A lot goes into keeping cruise ships safe. ]
Some safety efforts have become very noticeable since the covid pandemic. You can see workers cleaning bathrooms, sanitizing public spaces, and making very visible efforts to show passengers that keeping the ship clean has become a major priority.
Those efforts took place well before the pandemic, but cleanliness theater has become part of the show across all major cruise lines.
A variety of other safety measures aren’t as obvious. Royal Caribbean, Carnival Cruise Lines (CCL) – Get Free Report, and Norwegian Cruise Line (NCLH) – Get Free Report have all, for example, improved their air filtration.
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That’s not as visible as someone singing reminders to wash your hands as you enter the buffet, but it’s part of the overall safety protocol.
Health concerns are not the only danger cruise ships face. They’re also susceptible to weather and sailing into a storm can disrupt passengers’ vacations.
In most cases, cruise lines can steer their ships out of danger. They may not be able to fully avoid bad weather, but they can avoid the worst of it.
And in many cases, especially for Caribbean sailings leaving from Florida, the actual distance being sailed is short. That gives the captain — and the people advising them from shore — a lot of leeway when it comes to finding calm seas and sunny skies.
Royal Caribbean (RCL) – Get Free Report has had an added hand in keeping its ships safe for the past six years. The cruise line has been the only major player in the industry to employ its own meteorologist, James Van Fleet. Now, according to a Twitter post from Van Fleet, Royal Caribbean has parted ways with the meteorologist.
A Royal Caribbean ship is docked at night.
Image source: Matt Cardy/Getty Images
Royal Caribbean Drops Its Meteorologist
Van Fleet posted a short video and a brief note about his abrupt departure from the cruise line.
“Life update: Thank you @RoyalCaribbean for an amazing 6 1/2 years! What’s next? Open to everything and the search is on! James,” he shared.
Van Fleet’s last day was May 1, according to his post.
“As far as the guests go, I also want to thank you for all your trust over the years as we’ve moved you around storms and systems so you would have the best vacation experience,” he shared in the video.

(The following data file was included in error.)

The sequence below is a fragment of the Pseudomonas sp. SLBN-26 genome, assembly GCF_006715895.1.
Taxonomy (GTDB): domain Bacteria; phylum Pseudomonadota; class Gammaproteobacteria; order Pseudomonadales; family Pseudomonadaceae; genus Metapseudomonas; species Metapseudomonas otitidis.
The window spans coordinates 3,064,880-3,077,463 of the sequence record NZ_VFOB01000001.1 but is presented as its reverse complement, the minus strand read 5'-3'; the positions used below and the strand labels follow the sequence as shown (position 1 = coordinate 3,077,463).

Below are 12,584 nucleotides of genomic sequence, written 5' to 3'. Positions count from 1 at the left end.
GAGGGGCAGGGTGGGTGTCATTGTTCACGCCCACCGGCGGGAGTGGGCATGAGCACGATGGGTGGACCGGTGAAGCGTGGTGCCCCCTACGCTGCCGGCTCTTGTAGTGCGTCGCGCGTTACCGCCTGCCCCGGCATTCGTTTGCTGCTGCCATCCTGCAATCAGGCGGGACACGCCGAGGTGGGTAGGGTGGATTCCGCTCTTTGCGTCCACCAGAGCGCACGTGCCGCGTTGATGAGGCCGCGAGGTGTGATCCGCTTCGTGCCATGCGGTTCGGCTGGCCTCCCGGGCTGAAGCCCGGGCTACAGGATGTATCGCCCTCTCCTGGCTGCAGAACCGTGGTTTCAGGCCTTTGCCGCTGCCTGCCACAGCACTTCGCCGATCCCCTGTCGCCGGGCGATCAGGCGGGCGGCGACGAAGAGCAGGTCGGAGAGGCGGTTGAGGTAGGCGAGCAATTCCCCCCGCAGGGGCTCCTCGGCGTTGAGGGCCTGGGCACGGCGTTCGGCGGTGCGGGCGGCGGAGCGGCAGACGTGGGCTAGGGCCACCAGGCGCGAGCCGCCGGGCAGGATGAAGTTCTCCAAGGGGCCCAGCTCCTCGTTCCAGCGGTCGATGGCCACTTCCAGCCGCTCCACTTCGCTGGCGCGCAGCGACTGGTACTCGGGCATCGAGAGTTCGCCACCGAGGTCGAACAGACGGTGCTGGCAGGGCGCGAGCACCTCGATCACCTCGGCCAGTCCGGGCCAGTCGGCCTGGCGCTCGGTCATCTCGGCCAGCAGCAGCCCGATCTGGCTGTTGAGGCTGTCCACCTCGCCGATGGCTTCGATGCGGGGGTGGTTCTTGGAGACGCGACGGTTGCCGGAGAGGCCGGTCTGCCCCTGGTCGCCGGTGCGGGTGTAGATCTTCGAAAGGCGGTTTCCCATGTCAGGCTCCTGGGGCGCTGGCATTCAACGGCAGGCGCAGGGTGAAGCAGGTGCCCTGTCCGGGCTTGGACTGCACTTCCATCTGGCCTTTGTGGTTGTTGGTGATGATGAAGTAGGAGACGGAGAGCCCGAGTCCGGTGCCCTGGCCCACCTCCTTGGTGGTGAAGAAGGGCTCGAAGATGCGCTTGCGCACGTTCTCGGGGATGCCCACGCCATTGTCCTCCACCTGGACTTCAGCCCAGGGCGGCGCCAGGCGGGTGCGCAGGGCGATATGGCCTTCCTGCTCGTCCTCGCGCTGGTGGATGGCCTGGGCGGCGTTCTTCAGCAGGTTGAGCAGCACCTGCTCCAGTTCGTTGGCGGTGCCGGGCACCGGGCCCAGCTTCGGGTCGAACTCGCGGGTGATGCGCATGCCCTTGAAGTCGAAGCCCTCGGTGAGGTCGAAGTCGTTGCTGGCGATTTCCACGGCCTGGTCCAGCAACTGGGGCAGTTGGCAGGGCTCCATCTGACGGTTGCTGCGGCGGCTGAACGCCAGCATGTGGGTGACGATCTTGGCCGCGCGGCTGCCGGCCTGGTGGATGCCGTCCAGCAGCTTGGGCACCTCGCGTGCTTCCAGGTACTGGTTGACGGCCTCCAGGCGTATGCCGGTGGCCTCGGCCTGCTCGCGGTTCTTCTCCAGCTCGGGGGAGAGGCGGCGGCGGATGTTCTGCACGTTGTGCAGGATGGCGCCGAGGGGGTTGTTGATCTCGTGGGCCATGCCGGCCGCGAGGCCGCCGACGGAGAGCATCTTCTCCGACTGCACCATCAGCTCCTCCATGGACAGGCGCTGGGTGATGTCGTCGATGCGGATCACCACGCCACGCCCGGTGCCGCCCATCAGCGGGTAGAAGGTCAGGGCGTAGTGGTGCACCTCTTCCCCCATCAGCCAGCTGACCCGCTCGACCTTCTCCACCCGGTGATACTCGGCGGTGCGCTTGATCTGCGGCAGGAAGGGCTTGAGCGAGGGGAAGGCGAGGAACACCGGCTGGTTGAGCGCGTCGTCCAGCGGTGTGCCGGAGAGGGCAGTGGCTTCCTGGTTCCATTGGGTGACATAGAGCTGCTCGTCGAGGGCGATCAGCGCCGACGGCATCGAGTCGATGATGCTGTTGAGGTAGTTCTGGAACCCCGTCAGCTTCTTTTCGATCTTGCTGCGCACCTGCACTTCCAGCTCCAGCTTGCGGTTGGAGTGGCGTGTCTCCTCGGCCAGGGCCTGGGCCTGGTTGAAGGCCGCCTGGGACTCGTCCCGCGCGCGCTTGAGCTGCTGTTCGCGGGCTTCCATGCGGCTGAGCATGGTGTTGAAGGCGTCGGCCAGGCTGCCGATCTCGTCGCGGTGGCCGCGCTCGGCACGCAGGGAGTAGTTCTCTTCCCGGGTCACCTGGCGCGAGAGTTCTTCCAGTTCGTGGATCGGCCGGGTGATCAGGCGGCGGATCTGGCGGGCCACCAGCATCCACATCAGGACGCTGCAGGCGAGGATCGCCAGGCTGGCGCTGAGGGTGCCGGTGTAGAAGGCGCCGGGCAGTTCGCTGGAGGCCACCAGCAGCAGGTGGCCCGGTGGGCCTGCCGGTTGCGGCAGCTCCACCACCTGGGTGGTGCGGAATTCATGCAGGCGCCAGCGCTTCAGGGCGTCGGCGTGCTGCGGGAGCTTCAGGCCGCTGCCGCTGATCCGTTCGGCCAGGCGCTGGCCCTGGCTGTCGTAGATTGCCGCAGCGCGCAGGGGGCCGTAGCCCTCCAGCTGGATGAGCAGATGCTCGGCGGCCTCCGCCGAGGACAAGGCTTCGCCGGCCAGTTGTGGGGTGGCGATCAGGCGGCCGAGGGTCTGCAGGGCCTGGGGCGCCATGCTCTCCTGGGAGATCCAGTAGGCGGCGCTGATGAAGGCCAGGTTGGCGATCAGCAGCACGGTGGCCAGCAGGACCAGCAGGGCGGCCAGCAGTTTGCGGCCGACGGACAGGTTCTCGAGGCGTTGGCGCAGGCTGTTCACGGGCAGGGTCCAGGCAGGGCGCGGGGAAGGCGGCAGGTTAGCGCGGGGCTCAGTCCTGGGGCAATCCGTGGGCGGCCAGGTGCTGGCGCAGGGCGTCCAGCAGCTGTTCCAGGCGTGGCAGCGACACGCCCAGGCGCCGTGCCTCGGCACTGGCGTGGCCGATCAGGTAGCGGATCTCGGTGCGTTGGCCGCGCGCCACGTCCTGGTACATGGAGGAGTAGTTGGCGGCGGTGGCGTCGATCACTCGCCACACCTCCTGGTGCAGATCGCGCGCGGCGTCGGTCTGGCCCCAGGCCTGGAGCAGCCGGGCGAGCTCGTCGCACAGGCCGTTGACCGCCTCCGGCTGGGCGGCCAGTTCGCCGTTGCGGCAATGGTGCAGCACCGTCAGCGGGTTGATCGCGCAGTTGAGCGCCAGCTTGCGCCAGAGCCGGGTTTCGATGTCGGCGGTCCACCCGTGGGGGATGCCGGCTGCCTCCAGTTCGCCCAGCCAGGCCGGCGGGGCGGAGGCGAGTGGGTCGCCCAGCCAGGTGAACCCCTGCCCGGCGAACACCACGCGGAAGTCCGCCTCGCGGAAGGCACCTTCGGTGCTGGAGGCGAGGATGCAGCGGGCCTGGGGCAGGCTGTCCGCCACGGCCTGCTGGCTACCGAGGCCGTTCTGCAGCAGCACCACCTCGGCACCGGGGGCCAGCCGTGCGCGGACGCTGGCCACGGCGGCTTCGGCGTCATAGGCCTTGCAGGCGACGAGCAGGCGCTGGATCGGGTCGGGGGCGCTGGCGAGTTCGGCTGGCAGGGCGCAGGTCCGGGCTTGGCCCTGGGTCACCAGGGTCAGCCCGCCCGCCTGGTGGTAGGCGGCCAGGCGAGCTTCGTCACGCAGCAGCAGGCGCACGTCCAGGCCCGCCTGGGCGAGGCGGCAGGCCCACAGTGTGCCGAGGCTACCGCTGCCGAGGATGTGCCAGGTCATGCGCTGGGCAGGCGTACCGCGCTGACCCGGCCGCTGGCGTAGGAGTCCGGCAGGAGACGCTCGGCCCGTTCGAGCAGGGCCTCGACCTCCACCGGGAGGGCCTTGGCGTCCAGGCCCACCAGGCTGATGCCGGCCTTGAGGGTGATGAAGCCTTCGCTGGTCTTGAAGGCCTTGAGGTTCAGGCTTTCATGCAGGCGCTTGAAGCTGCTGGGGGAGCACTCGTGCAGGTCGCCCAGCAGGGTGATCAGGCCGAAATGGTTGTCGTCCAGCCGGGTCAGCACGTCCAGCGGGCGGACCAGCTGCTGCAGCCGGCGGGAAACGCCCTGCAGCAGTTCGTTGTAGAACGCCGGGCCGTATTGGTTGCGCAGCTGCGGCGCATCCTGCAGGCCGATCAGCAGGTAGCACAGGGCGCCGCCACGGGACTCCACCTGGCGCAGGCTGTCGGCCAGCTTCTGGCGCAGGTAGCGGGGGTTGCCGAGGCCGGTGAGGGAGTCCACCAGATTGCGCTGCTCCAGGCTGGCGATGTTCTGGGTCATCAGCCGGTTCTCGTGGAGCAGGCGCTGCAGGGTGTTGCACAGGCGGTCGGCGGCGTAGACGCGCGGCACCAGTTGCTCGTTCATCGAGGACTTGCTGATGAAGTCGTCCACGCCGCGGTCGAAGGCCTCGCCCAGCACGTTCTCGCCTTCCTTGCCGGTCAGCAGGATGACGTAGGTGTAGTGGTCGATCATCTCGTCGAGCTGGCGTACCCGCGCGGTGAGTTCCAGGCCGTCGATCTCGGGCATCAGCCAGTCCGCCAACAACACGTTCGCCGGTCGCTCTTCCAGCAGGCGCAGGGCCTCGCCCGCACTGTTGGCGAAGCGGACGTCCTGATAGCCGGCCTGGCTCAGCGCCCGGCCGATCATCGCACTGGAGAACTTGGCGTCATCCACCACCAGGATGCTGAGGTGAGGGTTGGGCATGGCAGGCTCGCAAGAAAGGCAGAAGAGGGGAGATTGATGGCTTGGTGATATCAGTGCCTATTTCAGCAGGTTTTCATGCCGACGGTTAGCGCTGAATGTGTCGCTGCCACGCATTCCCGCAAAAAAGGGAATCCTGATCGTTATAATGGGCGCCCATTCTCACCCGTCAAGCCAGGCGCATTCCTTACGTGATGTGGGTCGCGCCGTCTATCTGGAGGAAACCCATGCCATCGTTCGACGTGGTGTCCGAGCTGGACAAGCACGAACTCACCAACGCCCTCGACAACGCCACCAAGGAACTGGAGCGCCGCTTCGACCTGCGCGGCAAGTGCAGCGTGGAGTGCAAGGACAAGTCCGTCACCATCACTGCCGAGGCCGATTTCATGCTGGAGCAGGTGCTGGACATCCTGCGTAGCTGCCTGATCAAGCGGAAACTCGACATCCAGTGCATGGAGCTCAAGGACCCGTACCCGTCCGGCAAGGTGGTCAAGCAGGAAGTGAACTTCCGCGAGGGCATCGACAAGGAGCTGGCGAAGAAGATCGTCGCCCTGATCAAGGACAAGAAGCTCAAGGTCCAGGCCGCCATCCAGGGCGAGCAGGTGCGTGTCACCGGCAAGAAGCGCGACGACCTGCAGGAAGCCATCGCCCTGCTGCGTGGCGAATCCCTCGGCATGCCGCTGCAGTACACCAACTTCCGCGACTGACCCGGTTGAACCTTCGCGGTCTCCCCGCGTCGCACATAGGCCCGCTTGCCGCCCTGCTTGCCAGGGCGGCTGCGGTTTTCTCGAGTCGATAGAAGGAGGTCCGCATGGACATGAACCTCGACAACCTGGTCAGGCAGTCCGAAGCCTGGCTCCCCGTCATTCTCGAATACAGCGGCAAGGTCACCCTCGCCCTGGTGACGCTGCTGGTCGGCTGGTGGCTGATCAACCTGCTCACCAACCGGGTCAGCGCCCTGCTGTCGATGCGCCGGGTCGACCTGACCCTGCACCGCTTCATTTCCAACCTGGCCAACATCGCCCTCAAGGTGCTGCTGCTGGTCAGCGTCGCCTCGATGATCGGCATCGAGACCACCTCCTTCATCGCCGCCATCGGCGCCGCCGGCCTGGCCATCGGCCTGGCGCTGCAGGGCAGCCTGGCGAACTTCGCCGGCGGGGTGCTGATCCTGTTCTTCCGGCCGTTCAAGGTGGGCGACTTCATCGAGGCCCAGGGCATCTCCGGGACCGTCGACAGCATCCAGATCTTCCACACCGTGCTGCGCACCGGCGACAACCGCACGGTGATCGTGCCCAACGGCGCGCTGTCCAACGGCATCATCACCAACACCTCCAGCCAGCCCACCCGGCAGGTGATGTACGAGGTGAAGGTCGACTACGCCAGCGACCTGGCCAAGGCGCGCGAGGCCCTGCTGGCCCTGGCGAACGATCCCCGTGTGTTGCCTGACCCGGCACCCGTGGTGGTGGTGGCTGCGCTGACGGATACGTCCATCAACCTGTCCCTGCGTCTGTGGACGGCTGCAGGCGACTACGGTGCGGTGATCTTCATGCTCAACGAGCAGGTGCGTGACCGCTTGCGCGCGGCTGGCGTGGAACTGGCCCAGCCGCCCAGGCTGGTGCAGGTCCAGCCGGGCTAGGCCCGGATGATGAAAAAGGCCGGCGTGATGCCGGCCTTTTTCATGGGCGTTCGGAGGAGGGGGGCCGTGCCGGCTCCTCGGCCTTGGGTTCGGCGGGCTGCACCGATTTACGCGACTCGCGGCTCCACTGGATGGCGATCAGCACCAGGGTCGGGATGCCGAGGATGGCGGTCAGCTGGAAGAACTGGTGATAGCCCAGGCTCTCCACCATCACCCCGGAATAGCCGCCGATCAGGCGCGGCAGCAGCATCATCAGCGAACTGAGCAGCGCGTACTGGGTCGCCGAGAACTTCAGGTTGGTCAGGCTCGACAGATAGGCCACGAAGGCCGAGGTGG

Van Fleet made clear that he was not leaving for another job and said that he hoped to stay in Miami, but was open to all challenges.
The meteorologist was hired after Anthem of the Seas unexpectedly hit rough seas while cruising from New Jersey to the Bahamas.
“With waves over 30 feet and hurricane-force winds, the ship sustained minor damage to public areas. Although no one was harmed, it was not an ideal scenario,” reported Matt Hochberg of Royal Caribbean Blog. “Subsequently after the incident, Royal Caribbean decided they needed an in-house, dedicated resource to better monitor the weather.”
Royal Caribbean did not respond to TheStreet’s request for comment. Van Fleet did say on Twitter that the cruise line would no longer employ a meteorologist.
What It’s Like on a Cruise Ship During Bad Weather
In December, Florida and the Caribbean experienced periods of colder and rougher weather than usual. On the Christmas sailing of Celebrity Summit, where I was a passenger, we made all our ports, but at various times at night the outside decks, except for the pool deck, were closed due to rough seas.
A smaller ship by today’s standards (about a third the size of a Royal Caribbean Oasis-class ship), Summit was noticeably affected by the waves. In the indoor solarium pool, you could see the water moving from one side to the other, and when you were standing indoors, you could feel the ship moving.
The Royal-Caribbean-owned ship canceled outdoor concerts and other events on both Christmas Eve and Christmas. It also put out air sickness bags in the bathrooms.
Many passengers did appear to be affected. On both nights when the worst of it hit, it was not uncommon to see people enter the dining room, only to quickly leave. The ship was much quieter those two nights as many passengers opted to stay in their rooms.
Most activities, however, were held as normal. In bad weather, sometimes certain shows cannot be performed or have to be modified to keep the performers safe.
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